Your Headache Story

I’ve noticed that classes around headache healing can be an extremely compassionate way to move forward in solving longtime headache mysteries. I, and the entire class, listen carefully and neutrally to each person’s story. The class spontaneously learns listening distinctions and begins to model my listening. From there each person begins to experience compassion—compassion for others and, more importantly, for themselves. Inevitably, there’s always someone in the class who’s had it worse, one way or another, which creates empathy. And there’s always someone who isn’t as afflicted or who improves, which gives hope that life can be better and headaches can change.

Chances are you’ve already seen your primary care practitioner, a neurologist or two, and other practitioners. You’ve done everything that was advised, yet still suffer. You’ve filled out your headache, practitioner care, and medication histories over and over again. Yet during your appointment, your headache story seems like merely a side note, given the short amount of time allotted to tell it to your doctor.

However, it’s not a side note to you. Your story is your struggle with pain, your hard-fought attempts to solve its mystery, and the life you’ve had to curb because of its persistent grip. You’ve told your friends or partner about your debilitating bouts with pain, but they’ve heard it all before—many of them have been through years of it with you. You begin to feel like a burden and a complainer. No one seems to understand what you’re going through. You may feel listened to at first, but then you just hold it in.

Actually, your headache story can be a valuable tool to start the process of reversing your cycles of headache and/or migraine pain.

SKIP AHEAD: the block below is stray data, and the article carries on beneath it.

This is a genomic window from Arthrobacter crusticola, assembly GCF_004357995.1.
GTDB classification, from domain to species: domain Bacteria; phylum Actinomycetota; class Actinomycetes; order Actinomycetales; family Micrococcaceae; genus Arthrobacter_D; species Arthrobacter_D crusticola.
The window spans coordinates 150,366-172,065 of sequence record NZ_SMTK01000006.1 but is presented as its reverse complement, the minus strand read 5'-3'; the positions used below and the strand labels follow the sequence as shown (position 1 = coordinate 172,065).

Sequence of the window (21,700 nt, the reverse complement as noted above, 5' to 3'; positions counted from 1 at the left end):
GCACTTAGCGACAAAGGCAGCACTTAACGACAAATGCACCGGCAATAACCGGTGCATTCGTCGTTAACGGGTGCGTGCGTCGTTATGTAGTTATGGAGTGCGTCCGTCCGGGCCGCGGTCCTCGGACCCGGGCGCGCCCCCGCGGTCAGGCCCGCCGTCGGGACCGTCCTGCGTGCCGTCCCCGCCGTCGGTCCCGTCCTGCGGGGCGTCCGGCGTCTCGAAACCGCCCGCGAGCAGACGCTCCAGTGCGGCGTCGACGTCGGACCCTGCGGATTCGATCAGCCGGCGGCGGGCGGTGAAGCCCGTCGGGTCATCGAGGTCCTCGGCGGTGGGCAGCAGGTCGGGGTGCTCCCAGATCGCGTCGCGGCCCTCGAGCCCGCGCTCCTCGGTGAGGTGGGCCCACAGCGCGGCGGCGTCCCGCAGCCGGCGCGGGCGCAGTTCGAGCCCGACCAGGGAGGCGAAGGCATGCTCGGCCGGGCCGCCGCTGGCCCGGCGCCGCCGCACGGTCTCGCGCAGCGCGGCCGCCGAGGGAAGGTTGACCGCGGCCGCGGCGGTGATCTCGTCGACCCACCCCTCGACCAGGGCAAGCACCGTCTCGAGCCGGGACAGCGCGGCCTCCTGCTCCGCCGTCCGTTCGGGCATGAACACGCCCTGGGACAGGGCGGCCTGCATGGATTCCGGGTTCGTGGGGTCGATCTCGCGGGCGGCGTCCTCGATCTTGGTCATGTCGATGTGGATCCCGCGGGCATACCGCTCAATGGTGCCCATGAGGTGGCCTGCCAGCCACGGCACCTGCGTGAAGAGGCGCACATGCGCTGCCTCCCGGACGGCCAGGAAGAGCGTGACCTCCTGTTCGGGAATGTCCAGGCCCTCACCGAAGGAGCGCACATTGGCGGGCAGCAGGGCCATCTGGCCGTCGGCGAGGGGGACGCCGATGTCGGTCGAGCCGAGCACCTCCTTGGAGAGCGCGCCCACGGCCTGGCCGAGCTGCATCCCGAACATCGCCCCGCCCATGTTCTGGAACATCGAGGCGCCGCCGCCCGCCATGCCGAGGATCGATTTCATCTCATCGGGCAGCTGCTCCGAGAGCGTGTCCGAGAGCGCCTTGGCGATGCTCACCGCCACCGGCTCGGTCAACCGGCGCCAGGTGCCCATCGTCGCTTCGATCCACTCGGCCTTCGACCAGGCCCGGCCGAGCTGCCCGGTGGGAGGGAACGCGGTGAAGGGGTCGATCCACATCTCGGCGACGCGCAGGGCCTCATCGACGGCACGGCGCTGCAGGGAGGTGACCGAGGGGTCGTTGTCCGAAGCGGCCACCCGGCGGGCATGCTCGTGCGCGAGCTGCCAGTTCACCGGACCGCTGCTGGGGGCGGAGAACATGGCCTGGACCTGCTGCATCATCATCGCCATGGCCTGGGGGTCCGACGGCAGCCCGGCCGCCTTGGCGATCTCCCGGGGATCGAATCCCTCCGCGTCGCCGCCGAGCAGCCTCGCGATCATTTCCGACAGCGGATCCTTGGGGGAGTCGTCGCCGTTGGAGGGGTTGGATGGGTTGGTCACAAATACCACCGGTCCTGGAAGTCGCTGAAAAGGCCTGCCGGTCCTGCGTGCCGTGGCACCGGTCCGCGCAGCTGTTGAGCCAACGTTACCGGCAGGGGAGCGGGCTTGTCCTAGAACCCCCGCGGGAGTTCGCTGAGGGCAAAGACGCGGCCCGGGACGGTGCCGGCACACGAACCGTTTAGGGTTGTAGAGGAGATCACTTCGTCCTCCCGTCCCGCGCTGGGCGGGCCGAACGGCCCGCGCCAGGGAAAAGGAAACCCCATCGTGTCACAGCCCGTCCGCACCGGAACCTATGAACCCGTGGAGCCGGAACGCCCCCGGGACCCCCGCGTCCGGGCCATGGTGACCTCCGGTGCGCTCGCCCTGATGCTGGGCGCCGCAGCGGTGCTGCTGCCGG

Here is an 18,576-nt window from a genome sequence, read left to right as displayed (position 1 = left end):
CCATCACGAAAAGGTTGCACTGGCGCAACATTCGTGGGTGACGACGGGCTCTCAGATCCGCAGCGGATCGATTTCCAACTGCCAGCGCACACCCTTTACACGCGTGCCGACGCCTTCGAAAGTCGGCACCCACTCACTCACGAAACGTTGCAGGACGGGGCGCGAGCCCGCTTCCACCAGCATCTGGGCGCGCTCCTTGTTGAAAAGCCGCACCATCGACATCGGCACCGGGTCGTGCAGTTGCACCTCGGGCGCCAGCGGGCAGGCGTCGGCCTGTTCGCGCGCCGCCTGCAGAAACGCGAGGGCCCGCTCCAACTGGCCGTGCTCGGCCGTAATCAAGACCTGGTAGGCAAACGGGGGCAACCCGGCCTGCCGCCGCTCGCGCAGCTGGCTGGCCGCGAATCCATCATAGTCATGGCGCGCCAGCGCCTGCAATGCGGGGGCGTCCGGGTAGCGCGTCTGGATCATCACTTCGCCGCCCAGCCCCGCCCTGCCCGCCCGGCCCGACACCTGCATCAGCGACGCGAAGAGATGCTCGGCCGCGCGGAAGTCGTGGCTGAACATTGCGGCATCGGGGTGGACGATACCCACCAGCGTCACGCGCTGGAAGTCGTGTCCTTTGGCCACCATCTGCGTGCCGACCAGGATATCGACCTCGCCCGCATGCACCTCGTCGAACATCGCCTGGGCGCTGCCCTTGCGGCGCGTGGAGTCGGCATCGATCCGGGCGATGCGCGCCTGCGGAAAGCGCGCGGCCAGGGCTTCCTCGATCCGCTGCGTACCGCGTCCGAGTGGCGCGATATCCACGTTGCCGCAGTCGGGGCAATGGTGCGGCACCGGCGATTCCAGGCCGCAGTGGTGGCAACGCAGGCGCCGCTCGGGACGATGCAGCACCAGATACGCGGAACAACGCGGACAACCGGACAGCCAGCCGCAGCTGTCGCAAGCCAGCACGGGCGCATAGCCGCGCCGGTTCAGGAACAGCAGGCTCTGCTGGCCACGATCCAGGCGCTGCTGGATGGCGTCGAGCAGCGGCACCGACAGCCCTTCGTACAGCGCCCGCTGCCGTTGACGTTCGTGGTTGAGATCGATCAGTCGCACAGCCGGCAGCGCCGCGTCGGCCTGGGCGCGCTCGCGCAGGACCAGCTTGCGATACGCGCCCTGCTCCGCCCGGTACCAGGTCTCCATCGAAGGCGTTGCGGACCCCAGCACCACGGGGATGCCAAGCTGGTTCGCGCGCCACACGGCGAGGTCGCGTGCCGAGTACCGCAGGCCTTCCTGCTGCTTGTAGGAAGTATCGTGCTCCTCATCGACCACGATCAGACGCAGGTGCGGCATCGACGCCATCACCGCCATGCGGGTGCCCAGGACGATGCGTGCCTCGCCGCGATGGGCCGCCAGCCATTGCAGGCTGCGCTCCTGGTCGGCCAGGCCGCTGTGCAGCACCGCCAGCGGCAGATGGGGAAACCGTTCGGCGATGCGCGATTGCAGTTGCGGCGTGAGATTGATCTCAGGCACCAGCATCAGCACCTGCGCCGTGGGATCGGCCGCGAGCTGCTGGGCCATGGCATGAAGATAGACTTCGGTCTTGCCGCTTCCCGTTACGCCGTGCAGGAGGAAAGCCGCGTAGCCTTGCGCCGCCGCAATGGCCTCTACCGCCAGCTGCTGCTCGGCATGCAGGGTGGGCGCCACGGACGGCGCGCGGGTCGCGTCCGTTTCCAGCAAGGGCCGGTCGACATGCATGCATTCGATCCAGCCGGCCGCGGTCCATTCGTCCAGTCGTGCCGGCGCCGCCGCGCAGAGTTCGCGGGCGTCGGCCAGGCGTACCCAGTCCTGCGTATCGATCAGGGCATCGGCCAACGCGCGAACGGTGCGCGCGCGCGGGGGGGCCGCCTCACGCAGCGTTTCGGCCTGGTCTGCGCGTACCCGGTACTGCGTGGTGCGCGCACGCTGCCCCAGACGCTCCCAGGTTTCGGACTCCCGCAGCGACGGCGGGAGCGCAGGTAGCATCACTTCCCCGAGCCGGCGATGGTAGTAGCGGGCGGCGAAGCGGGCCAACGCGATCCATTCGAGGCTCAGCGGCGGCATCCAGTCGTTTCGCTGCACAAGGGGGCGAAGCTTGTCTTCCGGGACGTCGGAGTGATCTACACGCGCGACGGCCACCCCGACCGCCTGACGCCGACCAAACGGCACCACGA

What is your headache story?

  • How long have you had them?
  • When did they start?
  • What was going on in your life when you began getting them?
  • What did you or your parents do for them?
  • Did it help?
  • If you’ve had them for many years, have your headaches changed over time?
  • How has your life been shaped by your cycles of pain and other symptoms?


  • Write your story or speak it out loud, and answer the above questions.
  • Imagine that someone is actually listening compassionately to your story. What I mean is that you feel heard when telling it.
  • There’s a distinction I’d like to point out here: If you’re listened to in an “oh-you-poor-baby” kind of way, that kind of sympathy can reinforce your staying stuck in that state as a victim. However, if you’re listened to with a “neutral ear” of compassion, you’re more likely to feel heard while not remaining stuck there. Reinforcing the victim position is a subtle way of dis-empowering the chronic sufferer.
  • I’m suggesting that you split your attention into speaker, listener, and also observer. Try your story out on yourself using each persona—the over-sympathizer and the neutral compassionate.
  • As the observer, notice what happens in your body when you imagine each one listening to you.
  • Which makes you feel better? More heard? More able to move into a declaration to change your future? Where in your body do you feel sensations in reaction to that listening? What are those sensations?

Please share your experiences here!